Parental food provisioning is related to nestling stress response in wild great tit nestlings: implications for the development of personality

K. van Oers, G.M. Kohn, C.A. Hinde, M. Naguib

Research output: Contribution to journalArticleAcademicpeer-review

11 Citations (Scopus)

Abstract

Background Variation in early nutrition is known to play an important role in shaping the behavioural development of individuals. Parental prey selection may have long-lasting behavioural influences. In birds foraging on arthropods, for instance, the specific prey types, e.g. spiders and caterpillars, matter as they have different levels of taurine which may have an effect on personality development. Here we investigated how naturally occurring variation in the amounts of spiders and caterpillars, provisioned to nestlings at day 4 and 8 after hatching, is related to the response to handling stress in a wild passerine, the great tit (Parus major). Broods were cross-fostered in a split-brood design allowing us to separate maternal and genetic effects from early rearing effects. Adult provisioning behaviour was monitored on day four and day eight after hatching using video recordings. Individual nestlings were subjected to a handling stress test at an age of 14 days, which is a validated proxy for exploratory behaviour as an adult. Results - Variation in handling stress was mainly determined by the rearing environment. We show that, contrary to our predictions, not the amount of spider biomass, but the amount of caterpillar biomass delivered per nestling significantly affected individual performance in the stress test. Chicks provisioned with lower amounts of caterpillars exhibited a stronger stress response, reflecting faster exploratory behaviour later on in life, than individuals who received larger amounts of caterpillars. Conclusions - These results suggest that natural variation in parental behaviour in wild birds modulates the developmental trajectories of their offspring's personality via food provisioning. Since parental provisioning behaviour might also reflect the local environmental conditions, provisioning behaviour may influence how nestlings respond to these local environmental conditions.
Original languageEnglish
Article numberS10
Number of pages10
JournalFrontiers in Zoology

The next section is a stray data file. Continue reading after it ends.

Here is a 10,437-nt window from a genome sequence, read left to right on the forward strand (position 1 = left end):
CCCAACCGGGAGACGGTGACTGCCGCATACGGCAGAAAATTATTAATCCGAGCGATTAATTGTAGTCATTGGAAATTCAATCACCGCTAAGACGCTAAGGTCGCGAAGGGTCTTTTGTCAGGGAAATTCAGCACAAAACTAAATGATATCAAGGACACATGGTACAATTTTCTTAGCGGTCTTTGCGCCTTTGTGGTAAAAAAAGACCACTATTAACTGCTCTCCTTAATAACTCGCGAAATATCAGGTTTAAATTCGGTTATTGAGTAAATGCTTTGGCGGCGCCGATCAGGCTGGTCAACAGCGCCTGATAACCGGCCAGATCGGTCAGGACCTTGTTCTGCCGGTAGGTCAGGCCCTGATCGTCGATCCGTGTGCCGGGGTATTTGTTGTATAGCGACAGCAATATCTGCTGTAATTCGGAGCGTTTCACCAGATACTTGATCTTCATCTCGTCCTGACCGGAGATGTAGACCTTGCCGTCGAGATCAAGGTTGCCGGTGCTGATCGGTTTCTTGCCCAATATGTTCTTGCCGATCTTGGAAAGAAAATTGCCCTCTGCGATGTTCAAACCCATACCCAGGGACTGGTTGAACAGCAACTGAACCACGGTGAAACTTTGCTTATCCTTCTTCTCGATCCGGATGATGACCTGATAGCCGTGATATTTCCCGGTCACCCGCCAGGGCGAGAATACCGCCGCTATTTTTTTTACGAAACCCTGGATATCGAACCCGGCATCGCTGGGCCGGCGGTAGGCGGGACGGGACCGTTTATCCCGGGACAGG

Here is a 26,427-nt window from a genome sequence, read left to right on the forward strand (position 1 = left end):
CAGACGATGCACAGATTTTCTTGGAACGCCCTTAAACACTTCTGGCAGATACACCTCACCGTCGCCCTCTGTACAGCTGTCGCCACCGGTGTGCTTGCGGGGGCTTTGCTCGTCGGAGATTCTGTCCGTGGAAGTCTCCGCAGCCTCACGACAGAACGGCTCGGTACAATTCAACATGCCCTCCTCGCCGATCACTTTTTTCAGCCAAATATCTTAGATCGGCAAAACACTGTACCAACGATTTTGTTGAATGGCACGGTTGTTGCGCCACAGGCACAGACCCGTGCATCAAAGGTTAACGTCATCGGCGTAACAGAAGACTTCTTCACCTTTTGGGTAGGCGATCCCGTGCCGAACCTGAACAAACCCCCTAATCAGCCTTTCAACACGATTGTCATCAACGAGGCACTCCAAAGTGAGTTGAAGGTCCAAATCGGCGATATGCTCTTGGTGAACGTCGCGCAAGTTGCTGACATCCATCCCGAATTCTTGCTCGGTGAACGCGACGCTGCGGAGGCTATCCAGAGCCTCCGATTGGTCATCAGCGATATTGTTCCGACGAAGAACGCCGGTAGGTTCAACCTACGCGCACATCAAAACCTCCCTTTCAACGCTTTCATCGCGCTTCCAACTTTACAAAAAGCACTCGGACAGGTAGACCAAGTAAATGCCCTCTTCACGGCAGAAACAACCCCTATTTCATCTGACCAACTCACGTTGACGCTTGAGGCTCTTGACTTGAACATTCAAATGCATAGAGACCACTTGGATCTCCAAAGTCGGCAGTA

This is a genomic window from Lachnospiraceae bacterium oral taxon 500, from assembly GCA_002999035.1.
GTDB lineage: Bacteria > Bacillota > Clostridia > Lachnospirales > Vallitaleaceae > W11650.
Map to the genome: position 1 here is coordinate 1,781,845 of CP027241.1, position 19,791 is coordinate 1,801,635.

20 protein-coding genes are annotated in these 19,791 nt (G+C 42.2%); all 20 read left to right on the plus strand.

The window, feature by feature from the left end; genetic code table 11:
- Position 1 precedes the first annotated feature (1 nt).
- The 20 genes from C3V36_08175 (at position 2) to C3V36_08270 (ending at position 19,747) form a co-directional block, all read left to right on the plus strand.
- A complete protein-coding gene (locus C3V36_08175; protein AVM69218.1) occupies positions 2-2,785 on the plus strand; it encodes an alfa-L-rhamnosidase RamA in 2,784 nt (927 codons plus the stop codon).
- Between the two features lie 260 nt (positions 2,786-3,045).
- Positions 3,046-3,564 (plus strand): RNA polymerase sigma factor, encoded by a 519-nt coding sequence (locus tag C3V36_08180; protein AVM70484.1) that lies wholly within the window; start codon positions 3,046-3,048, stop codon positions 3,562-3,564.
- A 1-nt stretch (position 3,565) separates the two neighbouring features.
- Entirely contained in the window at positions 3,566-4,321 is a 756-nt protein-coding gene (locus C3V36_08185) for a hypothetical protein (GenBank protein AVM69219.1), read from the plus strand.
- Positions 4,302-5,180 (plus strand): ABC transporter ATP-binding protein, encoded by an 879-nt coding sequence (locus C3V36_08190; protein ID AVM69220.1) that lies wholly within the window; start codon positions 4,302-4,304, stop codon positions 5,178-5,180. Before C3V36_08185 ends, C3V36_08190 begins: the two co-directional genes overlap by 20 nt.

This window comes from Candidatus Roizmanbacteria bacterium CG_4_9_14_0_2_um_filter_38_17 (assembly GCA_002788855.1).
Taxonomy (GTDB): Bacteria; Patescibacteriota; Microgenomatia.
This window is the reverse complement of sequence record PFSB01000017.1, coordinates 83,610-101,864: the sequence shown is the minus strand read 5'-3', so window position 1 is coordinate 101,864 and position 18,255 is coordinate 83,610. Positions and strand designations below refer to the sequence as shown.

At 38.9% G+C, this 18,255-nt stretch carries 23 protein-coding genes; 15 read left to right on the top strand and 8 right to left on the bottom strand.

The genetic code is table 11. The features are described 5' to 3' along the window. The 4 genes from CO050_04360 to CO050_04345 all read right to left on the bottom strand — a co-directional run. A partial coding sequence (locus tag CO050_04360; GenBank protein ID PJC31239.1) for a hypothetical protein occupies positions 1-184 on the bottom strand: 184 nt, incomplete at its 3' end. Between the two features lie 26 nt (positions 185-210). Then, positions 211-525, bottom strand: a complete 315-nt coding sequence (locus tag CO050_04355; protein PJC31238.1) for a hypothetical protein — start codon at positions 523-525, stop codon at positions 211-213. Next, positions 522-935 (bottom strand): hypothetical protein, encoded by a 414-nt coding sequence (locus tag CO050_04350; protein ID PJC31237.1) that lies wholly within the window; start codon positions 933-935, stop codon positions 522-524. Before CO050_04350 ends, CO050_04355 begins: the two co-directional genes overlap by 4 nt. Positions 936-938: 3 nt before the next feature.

Volume12
Issue numberS1
DOIs
Publication statusPublished - 2015

Fingerprint

food provisioning
nestling
caterpillar
insect larvae
stress response
handling stress
Araneae
parental behavior
spider
rearing
hatching
personal development
environmental conditions
environmental factors
Parus major
bird
biomass
taurine
wild birds
prey selection

Cite this

@article{4ee1ad4ecd74426084c9bbf487d74c3e,
title = "Parental food provisioning is related to nestling stress response in wild great tit nestlings: implications for the development of personality",
abstract = "Background Variation in early nutrition is known to play an important role in shaping the behavioural development of individuals. Parental prey selection may have long-lasting behavioural influences. In birds foraging on arthropods, for instance, the specific prey types, e.g. spiders and caterpillars, matter as they have different levels of taurine which may have an effect on personality development. Here we investigated how naturally occurring variation in the amounts of spiders and caterpillars, provisioned to nestlings at day 4 and 8 after hatching, is related to the response to handling stress in a wild passerine, the great tit (Parus major). Broods were cross-fostered in a split-brood design allowing us to separate maternal and genetic effects from early rearing effects. Adult provisioning behaviour was monitored on day four and day eight after hatching using video recordings. Individual nestlings were subjected to a handling stress test at an age of 14 days, which is a validated proxy for exploratory behaviour as an adult. Results - Variation in handling stress was mainly determined by the rearing environment. We show that, contrary to our predictions, not the amount of spider biomass, but the amount of caterpillar biomass delivered per nestling significantly affected individual performance in the stress test. Chicks provisioned with lower amounts of caterpillars exhibited a stronger stress response, reflecting faster exploratory behaviour later on in life, than individuals who received larger amounts of caterpillars. Conclusions - These results suggest that natural variation in parental behaviour in wild birds modulates the developmental trajectories of their offspring's personality via food provisioning. Since parental provisioning behaviour might also reflect the local environmental conditions, provisioning behaviour may influence how nestlings respond to these local environmental conditions.",
author = "{van Oers}, K. and G.M. Kohn and C.A. Hinde and M. Naguib",